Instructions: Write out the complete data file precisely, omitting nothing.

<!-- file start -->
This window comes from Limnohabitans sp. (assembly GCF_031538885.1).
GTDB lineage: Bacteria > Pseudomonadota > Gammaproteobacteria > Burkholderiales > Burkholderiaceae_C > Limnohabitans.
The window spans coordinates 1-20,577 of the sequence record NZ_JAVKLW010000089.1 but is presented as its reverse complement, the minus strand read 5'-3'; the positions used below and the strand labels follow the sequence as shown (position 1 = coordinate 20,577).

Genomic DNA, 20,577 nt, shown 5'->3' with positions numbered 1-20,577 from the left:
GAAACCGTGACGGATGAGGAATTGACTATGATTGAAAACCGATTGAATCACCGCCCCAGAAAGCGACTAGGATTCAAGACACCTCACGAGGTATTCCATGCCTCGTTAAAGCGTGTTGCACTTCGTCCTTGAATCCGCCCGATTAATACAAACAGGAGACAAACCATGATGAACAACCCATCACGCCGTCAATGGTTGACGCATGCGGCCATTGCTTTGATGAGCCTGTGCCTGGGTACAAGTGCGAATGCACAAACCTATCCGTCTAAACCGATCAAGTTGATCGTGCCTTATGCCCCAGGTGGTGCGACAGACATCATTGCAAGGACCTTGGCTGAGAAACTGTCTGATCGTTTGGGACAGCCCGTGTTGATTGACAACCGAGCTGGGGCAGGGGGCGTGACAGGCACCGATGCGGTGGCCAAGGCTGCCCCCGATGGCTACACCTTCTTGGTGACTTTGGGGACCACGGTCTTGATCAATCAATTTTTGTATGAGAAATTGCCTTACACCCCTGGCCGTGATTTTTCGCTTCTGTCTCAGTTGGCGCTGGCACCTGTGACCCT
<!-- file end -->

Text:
This window comes from Limnohabitans sp. (assembly GCF_031538885.1).
GTDB lineage: Bacteria > Pseudomonadota > Gammaproteobacteria > Burkholderiales > Burkholderiaceae_C > Limnohabitans.
The window spans coordinates 1-20,577 of the sequence record NZ_JAVKLW010000089.1 but is presented as its reverse complement, the minus strand read 5'-3'; the positions used below and the strand labels follow the sequence as shown (position 1 = coordinate 20,577).

Genomic DNA, 20,577 nt, shown 5'->3' with positions numbered 1-20,577 from the left:
GAAACCGTGACGGATGAGGAATTGACTATGATTGAAAACCGATTGAATCACCGCCCCAGAAAGCGACTAGGATTCAAGACACCTCACGAGGTATTCCATGCCTCGTTAAAGCGTGTTGCACTTCGTCCTTGAATCCGCCCGATTAATACAAACAGGAGACAAACCATGATGAACAACCCATCACGCCGTCAATGGTTGACGCATGCGGCCATTGCTTTGATGAGCCTGTGCCTGGGTACAAGTGCGAATGCACAAACCTATCCGTCTAAACCGATCAAGTTGATCGTGCCTTATGCCCCAGGTGGTGCGACAGACATCATTGCAAGGACCTTGGCTGAGAAACTGTCTGATCGTTTGGGACAGCCCGTGTTGATTGACAACCGAGCTGGGGCAGGGGGCGTGACAGGCACCGATGCGGTGGCCAAGGCTGCCCCCGATGGCTACACCTTCTTGGTGACTTTGGGGACCACGGTCTTGATCAATCAATTTTTGTATGAGAAATTGCCTTACACCCCTGGCCGTGATTTTTCGCTTCTGTCTCAGTTGGCGCTGGCACCTGTGACCCT